"But in the case of very valuable precious fossils, it’s difficult for a curator or an owner to let you break a piece of it off to look at a cross-section to see if it’s really bone. It’s like if you had a great Italian violin and wanted to verify it, you’d be very unlikely to let someone do a destructive analysis and scrape some of the paint off or scrape some of the varnish off to be sure it’s authentic. Fossils are very much like works of art in that respect. But with the cat-scanning it’s nondestructive, it’s like a medical cat-scan where the patient gets up and walks away from the procedure when it’s all over. With our industrial scanner we can scan fossils, we can do it nondestructively, we can see them from the inside out and see what materials are inside. And it’s a very easy thing to see if it’s manmade materials or if it’s natural, or to see if the materials are all natural and have been glued together by some human agent. And so it provides a very valuable tool for us to discover forgeries. And I think it sets the bar much higher for forgers too—it’s very difficult to simulate natural properties of natural materials as you would have to do in order to fool the machine.

"And for more legitimate fossils it provides a means of a validation and documentation that can be used for insurance purposes, valuations, or for scientific research. So it’s got a wide range of applications, for scientists and in the commercial market.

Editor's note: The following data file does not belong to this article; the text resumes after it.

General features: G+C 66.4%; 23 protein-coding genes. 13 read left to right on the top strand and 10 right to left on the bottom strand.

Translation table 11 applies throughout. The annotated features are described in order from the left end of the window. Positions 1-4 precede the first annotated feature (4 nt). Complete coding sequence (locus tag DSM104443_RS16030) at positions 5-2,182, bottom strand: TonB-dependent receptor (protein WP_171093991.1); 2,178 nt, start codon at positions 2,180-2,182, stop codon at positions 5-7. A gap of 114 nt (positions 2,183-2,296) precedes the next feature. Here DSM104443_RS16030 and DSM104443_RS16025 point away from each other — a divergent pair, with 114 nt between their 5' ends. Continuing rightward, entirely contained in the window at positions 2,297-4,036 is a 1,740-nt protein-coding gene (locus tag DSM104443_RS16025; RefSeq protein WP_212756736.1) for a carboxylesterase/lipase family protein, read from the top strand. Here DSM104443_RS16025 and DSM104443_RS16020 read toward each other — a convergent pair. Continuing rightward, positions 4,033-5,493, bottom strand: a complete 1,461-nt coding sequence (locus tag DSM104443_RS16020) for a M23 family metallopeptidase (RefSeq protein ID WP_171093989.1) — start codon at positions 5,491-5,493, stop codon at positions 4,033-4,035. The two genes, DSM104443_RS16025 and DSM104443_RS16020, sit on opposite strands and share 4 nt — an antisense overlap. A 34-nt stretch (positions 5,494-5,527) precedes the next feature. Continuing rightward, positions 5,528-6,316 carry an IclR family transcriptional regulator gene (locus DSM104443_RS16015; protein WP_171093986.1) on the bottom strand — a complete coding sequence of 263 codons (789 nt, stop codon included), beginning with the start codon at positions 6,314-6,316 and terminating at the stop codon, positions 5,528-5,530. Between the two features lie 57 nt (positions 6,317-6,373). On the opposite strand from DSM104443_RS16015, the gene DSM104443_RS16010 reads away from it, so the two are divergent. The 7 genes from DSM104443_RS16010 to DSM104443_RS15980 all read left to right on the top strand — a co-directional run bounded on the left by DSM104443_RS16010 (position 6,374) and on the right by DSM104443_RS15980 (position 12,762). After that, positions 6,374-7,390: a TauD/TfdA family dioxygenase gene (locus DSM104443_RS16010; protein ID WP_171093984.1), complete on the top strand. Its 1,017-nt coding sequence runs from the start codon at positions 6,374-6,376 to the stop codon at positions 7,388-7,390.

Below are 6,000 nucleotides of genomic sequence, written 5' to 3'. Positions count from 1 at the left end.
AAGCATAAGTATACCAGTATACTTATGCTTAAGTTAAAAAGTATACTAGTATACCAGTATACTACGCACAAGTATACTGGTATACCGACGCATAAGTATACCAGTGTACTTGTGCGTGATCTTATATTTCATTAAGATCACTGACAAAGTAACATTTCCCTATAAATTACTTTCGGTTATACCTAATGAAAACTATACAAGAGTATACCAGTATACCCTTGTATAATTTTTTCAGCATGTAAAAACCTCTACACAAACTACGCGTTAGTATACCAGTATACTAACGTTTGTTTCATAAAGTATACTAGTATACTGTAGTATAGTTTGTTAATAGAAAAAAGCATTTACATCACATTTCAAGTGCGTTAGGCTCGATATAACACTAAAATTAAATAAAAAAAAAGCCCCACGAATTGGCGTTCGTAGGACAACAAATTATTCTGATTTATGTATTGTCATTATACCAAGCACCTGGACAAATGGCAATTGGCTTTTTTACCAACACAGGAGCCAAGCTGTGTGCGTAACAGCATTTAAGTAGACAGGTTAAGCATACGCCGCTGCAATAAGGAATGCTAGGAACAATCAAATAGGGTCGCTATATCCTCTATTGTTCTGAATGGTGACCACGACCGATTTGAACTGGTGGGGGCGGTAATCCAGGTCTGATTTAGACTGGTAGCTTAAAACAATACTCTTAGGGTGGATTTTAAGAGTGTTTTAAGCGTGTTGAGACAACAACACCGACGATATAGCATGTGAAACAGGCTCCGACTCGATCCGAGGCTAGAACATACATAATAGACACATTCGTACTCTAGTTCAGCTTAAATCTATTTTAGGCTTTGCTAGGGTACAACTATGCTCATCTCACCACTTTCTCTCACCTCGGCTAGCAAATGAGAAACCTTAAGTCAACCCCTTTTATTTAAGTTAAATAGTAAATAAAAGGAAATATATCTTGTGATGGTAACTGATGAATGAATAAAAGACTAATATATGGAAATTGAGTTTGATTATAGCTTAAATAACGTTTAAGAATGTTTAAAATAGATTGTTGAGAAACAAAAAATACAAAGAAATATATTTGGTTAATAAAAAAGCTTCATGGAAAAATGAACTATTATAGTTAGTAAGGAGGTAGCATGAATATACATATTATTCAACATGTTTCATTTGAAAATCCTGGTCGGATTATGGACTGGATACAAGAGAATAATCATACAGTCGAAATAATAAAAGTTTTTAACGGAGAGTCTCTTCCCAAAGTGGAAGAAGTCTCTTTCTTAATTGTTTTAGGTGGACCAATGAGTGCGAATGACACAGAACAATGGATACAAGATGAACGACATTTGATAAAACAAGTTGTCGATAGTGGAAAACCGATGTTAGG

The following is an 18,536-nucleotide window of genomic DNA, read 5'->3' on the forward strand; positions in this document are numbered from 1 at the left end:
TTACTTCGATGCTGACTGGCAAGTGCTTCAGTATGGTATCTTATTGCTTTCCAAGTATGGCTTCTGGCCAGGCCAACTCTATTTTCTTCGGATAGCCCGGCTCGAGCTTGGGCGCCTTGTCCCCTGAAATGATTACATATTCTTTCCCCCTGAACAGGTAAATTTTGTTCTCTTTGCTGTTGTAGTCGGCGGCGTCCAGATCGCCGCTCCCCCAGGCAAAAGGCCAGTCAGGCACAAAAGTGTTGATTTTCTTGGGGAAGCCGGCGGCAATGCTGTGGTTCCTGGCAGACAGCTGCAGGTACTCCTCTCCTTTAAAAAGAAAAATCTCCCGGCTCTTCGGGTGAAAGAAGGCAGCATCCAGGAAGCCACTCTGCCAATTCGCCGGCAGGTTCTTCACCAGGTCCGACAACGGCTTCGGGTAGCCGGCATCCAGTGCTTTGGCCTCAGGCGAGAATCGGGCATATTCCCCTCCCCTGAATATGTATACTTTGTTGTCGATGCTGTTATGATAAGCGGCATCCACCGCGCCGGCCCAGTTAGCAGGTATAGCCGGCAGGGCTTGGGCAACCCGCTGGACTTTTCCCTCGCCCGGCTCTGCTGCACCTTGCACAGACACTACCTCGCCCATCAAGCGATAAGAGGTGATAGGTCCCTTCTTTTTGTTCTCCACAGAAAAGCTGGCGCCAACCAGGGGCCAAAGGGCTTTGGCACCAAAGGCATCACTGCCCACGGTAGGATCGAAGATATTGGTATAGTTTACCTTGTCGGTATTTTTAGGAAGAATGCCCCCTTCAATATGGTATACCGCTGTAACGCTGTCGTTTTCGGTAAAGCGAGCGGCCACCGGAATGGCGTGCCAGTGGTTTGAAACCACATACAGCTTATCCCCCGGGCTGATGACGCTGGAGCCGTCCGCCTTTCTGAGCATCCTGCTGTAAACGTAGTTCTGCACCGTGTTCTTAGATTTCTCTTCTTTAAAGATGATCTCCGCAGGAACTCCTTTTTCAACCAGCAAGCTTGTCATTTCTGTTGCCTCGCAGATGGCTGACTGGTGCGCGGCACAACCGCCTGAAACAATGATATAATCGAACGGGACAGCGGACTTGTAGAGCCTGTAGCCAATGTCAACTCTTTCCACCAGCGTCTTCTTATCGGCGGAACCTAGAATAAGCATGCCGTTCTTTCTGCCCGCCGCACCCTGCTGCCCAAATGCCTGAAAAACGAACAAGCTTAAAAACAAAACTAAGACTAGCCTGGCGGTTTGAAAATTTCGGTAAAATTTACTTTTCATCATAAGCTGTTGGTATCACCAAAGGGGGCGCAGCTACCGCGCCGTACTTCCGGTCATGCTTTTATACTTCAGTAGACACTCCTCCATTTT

archaeoraptor animated gif
This is the sequence in which the archaeoraptor forgery was constructed.
image: University of Texas
"Unfortunately archaeoraptor isn’t the only forgery that’s come here to our lab for scanning. A few months after the archaeoraptor specimen was here a second specimen came—this was brought to us by a very well-known researcher at one of the world’s great universities. This person brought to us the skull of a tiny primate, and it was a beautiful specimen, seemed to be a complete skull, uncrushed, still in the rock matrix, jaws slightly open and all this cranium that held its brain is complete and uncrushed. And what this person was hoping we could do is use our cat-scanner to see inside the fossil skull and to nondestructively pull out some of the information on the shape of the brain. And a few scans later we discovered that the entire thing was a forgery, that there was a little bit of real material in there—the rock matrix was real and some of the teeth real—but the specimen itself, when we looked at it in cross-section, we could see that it was sculpted out of a dental amalgam and the whole thing was a setup to look like a little skull still embedded in the matrix. This gentleman paid several thousand dollars for the specimen—it had come largely undocumented through the commercial dealers. We had a second specimen that we had already scanned, a beautiful genuine primate skull that’s about the same size and about the same age, and as he looked at the scans side by side he knew in a flash that what he had really was a forgery. And rather than blasting ahead and publishing on this thing, he wouldn’t touch it, he abandoned the specimen in our lab. And that’s really how the procedure should work. See what’s inside before you decide where to go with it."